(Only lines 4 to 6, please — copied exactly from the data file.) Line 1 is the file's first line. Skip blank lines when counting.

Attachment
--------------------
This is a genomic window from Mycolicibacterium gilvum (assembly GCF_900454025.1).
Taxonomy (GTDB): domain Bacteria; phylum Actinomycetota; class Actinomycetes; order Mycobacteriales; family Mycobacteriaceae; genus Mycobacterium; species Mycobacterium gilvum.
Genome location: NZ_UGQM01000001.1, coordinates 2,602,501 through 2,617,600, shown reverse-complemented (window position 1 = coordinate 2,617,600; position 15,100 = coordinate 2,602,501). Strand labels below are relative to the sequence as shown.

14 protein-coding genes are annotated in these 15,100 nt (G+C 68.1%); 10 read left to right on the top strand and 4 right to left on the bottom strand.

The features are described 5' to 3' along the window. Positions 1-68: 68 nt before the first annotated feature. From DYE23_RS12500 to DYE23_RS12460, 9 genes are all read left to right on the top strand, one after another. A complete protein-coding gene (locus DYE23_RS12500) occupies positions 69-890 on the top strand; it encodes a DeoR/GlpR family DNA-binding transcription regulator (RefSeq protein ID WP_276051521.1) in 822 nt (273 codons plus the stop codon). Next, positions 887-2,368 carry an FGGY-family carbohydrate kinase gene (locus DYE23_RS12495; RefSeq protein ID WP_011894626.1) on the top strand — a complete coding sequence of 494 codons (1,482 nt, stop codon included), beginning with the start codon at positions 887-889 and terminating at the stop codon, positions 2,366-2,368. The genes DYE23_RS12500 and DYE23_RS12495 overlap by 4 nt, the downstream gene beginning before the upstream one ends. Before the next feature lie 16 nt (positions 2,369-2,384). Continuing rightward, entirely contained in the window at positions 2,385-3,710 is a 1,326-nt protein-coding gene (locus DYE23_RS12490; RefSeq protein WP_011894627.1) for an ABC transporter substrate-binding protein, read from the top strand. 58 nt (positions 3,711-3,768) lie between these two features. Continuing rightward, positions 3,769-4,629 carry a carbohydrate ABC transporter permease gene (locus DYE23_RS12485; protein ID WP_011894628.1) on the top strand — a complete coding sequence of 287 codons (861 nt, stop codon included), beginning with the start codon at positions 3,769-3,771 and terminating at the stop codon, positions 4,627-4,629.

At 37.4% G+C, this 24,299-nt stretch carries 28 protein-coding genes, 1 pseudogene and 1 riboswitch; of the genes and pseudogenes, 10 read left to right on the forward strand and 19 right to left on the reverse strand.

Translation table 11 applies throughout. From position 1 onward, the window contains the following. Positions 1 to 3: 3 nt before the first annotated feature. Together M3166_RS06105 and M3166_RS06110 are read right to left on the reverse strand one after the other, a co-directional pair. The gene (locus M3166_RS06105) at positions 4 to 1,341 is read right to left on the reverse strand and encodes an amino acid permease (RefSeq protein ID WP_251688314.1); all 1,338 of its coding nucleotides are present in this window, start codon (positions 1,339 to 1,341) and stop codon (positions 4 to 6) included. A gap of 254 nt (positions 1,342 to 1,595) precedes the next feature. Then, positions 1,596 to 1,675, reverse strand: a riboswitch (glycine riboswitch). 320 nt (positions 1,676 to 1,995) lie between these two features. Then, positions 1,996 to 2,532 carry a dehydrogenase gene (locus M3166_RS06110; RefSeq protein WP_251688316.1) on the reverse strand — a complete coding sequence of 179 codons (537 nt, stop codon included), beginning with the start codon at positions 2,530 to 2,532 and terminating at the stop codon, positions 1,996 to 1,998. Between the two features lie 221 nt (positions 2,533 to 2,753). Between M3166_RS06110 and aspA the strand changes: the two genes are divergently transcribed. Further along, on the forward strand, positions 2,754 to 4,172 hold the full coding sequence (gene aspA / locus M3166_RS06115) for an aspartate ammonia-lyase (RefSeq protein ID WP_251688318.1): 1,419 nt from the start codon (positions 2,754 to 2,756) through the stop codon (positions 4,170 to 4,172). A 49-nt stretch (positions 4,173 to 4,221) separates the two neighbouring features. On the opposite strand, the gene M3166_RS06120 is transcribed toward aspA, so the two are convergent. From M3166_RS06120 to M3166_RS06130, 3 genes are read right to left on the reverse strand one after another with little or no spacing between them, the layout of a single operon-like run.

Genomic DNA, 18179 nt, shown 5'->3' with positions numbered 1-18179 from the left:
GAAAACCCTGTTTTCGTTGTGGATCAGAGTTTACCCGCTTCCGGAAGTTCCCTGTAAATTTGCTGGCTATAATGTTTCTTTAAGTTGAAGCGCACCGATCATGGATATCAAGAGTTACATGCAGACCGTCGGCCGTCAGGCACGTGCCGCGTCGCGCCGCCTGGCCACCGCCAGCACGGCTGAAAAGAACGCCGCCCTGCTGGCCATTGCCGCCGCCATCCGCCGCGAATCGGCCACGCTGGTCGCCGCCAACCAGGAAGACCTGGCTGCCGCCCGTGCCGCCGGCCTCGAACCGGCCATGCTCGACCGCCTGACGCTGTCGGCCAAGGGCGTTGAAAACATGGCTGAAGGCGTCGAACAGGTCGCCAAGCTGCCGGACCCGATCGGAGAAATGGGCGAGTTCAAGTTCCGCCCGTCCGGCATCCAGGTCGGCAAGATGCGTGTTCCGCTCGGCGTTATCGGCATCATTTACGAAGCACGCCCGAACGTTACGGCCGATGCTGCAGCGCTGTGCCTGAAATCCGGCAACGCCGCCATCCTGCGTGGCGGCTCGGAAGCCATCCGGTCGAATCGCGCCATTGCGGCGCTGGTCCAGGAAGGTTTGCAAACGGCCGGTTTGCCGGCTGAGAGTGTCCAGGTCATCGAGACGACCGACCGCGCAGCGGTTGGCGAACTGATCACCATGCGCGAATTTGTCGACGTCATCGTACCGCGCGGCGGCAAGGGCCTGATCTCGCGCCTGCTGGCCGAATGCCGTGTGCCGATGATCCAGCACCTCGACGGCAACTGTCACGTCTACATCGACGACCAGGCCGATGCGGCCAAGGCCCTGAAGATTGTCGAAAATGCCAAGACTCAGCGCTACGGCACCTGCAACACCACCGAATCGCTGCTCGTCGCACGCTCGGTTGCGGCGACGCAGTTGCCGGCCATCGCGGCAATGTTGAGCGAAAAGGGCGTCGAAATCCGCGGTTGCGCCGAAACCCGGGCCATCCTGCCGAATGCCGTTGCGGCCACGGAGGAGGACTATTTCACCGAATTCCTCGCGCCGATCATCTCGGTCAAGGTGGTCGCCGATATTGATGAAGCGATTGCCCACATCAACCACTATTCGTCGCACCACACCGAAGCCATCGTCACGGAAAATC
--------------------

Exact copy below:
14 protein-coding genes are annotated in these 15,100 nt (G+C 68.1%); 10 read left to right on the top strand and 4 right to left on the bottom strand.

The features are described 5' to 3' along the window. Positions 1-68: 68 nt before the first annotated feature. From DYE23_RS12500 to DYE23_RS12460, 9 genes are all read left to right on the top strand, one after another. A complete protein-coding gene (locus DYE23_RS12500) occupies positions 69-890 on the top strand; it encodes a DeoR/GlpR family DNA-binding transcription regulator (RefSeq protein ID WP_276051521.1) in 822 nt (273 codons plus the stop codon). Next, positions 887-2,368 carry an FGGY-family carbohydrate kinase gene (locus DYE23_RS12495; RefSeq protein ID WP_011894626.1) on the top strand — a complete coding sequence of 494 codons (1,482 nt, stop codon included), beginning with the start codon at positions 887-889 and terminating at the stop codon, positions 2,366-2,368. The genes DYE23_RS12500 and DYE23_RS12495 overlap by 4 nt, the downstream gene beginning before the upstream one ends. Before the next feature lie 16 nt (positions 2,369-2,384). Continuing rightward, entirely contained in the window at positions 2,385-3,710 is a 1,326-nt protein-coding gene (locus DYE23_RS12490; RefSeq protein WP_011894627.1) for an ABC transporter substrate-binding protein, read from the top strand. 58 nt (positions 3,711-3,768) lie between these two features. Continuing rightward, positions 3,769-4,629 carry a carbohydrate ABC transporter permease gene (locus DYE23_RS12485; protein ID WP_011894628.1) on the top strand — a complete coding sequence of 287 codons (861 nt, stop codon included), beginning with the start codon at positions 3,769-3,771 and terminating at the stop codon, positions 4,627-4,629.

At 37.4% G+C, this 24,299-nt stretch carries 28 protein-coding genes, 1 pseudogene and 1 riboswitch; of the genes and pseudogenes, 10 read left to right on the forward strand and 19 right to left on the reverse strand.